PUBLISHED ON: 13 September 2016

At Breast Cancer Care we’re often asked about the importance of getting enough vitamins following a diagnosis of breast cancer, and whether you might need to take a supplement. Here, one of our Helpline specialists looks at whether shorter days in autumn and winter might mean you should consider taking a vitamin D supplement. 

>> Read more about diet and breast cancer. 

Recently, there have been media reports about new Public Health England guidelines on vitamin D. This vitamin is an exception to the rule that most people will get enough of the vitamins they need through eating a varied diet. 

Sunshine icon

Vitamin D isn’t found very widely in the diet. Instead, it is mostly made in the skin through exposure to ultra-violet light. This is why it’s sometimes called the sunshine vitamin and why you get less vitamin D in the winter months in the UK.

Foods that contain vitamin D include oily fish, egg yolk, liver, red meat, butter and fortified fat spreads, and some fortified breakfast cereals.

Vitamin D is vital for good bone health because it allows you to absorb two essential minerals, calcium and phosphate. These two minerals help to build and repair bones and teeth.

It’s thought that around one in five adults in the UK may have low levels of vitamin D although a lack may not cause symptoms. It’s thought that symptoms such as aching muscles, joint pains, or tiredness and depression are sometimes caused by having too little vitamin D.

There are some risk factors and groups of people more likely to be deficient in vitamin D. These include:

  • having dark skin – people of Asian, African, Afro-Caribbean  and Middle Eastern descent are at higher risk
  • being over 65 – the skin of older people does not make vitamin D so efficiently
  • anyone who spends very little time outside in the summer – people who are housebound, shop or office workers, night-shift workers or people who cover their skin for cultural reasons.

In the UK, sunlight is only strong enough to make vitamin D on exposed skin in the middle of the day during April to September. Also, the further north you live, the less you are likely to be exposed to enough ultra-violet light in the summer. 

Previously, only children and adults over age 65 were recommended to take a daily vitamin D supplement. In July 2016, the Government’s Scientific Advisory Committee on Nutrition recommended that all adults should consider taking a daily supplement of 10 micrograms of vitamin D from October to March, as it may not be possible to absorb enough of the vitamin during the winter months.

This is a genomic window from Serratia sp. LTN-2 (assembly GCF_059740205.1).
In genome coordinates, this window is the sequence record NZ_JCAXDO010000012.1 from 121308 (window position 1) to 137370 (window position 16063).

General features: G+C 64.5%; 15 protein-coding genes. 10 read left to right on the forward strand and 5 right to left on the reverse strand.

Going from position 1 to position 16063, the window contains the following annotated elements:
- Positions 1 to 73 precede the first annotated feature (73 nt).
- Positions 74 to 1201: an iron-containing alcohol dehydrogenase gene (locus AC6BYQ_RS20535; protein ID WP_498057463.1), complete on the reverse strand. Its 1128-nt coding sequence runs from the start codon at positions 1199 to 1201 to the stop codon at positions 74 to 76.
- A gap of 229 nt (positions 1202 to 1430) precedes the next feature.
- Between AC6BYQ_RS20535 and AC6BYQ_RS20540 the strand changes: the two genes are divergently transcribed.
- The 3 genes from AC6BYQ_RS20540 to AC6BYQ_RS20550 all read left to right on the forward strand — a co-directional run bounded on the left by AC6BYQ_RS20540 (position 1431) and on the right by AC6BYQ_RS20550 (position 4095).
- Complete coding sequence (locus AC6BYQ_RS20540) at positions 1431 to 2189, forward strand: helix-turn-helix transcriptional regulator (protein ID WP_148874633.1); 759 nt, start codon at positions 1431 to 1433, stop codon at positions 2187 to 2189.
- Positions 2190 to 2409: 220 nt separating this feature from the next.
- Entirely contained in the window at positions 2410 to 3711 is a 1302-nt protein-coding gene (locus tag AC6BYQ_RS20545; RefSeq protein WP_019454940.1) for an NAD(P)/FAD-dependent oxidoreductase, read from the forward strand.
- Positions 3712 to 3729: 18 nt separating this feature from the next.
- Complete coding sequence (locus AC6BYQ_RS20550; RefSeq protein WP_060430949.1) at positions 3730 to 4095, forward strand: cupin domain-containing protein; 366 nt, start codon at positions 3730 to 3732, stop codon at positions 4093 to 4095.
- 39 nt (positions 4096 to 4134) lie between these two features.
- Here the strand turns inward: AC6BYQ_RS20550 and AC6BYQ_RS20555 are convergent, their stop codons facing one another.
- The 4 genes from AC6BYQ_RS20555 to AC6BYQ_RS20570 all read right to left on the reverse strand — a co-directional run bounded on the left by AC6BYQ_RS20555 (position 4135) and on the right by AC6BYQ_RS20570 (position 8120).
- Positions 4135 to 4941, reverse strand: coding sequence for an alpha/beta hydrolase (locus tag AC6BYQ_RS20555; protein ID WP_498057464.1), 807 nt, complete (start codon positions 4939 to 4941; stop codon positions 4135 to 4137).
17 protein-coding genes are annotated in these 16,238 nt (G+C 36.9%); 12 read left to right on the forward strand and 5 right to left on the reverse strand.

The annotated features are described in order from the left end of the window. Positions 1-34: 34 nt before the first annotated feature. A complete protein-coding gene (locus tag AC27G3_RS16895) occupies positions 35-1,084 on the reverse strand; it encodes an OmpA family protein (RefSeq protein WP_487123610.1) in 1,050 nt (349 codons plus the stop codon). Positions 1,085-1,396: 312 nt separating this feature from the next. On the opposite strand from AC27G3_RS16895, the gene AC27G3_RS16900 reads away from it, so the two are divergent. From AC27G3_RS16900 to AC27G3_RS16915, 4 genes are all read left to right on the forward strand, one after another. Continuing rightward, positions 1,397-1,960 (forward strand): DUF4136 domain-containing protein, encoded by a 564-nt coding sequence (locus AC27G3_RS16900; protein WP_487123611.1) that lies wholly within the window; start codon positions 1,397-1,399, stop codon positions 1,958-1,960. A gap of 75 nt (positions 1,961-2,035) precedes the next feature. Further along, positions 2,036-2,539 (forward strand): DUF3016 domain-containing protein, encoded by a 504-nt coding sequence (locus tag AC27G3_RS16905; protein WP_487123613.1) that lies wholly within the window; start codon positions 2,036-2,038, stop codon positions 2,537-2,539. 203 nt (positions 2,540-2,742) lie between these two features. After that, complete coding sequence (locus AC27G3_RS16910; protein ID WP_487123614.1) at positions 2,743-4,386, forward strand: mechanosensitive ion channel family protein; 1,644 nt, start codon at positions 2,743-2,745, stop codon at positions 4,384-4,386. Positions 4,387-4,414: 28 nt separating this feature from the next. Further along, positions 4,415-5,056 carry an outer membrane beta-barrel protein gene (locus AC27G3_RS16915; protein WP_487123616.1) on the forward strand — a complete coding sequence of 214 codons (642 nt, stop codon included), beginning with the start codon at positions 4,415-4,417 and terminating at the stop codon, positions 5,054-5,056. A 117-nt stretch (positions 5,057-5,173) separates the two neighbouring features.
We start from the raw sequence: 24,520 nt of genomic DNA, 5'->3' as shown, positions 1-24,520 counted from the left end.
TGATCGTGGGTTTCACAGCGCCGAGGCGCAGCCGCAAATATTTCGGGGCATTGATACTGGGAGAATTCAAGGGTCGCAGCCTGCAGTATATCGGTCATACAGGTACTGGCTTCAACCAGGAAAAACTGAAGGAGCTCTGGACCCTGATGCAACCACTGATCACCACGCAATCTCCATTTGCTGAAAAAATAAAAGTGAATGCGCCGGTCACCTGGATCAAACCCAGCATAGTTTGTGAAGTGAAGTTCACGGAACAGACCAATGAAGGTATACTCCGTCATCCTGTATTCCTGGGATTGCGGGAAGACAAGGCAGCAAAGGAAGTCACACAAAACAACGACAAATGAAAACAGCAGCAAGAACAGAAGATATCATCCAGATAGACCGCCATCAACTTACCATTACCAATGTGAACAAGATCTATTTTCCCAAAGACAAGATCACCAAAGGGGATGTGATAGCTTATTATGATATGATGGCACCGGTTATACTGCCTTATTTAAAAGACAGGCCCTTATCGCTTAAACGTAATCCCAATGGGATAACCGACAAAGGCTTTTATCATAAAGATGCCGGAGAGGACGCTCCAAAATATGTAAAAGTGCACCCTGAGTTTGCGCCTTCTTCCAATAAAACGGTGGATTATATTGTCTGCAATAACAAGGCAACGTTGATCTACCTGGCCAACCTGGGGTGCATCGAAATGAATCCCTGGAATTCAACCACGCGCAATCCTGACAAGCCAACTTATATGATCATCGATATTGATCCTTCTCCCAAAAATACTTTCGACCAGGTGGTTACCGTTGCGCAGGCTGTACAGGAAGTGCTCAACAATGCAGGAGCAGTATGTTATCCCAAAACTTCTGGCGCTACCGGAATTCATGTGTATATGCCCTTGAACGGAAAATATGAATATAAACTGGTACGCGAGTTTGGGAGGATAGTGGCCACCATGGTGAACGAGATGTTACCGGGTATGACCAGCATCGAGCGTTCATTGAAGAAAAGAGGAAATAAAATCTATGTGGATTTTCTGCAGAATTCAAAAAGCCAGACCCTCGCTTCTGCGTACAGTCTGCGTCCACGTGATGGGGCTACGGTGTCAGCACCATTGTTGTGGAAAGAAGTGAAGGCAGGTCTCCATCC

Benefits and risks

It’s not advisable to take more than the recommended amount of vitamin D as an excess can lead to a build-up of calcium, causing serious ill-health.

Although the benefits of sunlight for vitamin D production are clear, it’s difficult to know exactly how much exposure you need. Also, excessive sun exposure increases the risk of skin cancer, so it’s important to enjoy the sunshine safely.

Dressed for sun care

If you’ve had axillary node surgery you should take particular care to avoid sunburn, as this could trigger lymphoedema (a swelling of the arm, hand or chest area).

Women whose cancers are sensitive to the female hormone oestrogen may be offered a hormone therapy called an aromatase inhibitor (AI). AIs reduce the amount of oestrogen in the body which, in time, may lead to a loss of bone density (osteoporosis). So it’s likely that your specialist will arrange a scan to check your bone density before starting an AI and at repeat intervals while you are taking it. Depending on the findings of scans you may be recommended to take a supplement of calcium and vitamin D to help protect your bones. In this case, you probably won't need to add an additional supplement but if you are unsure, talk to your specialist.

If you’re concerned about whether you’re getting enough vitamin D you can talk to your specialist team or your GP (local doctor) about whether to take a supplement. 

If you’re currently receiving treatment or taking a drug prescribed for another condition, it’s always best to check with your specialist or GP before taking any supplement, as some supplements may interact adversely with prescription medicines.

Here to help

If you have questions or concerns about this issue or any other breast-health related issue, you can call us free on 0808 800 6000.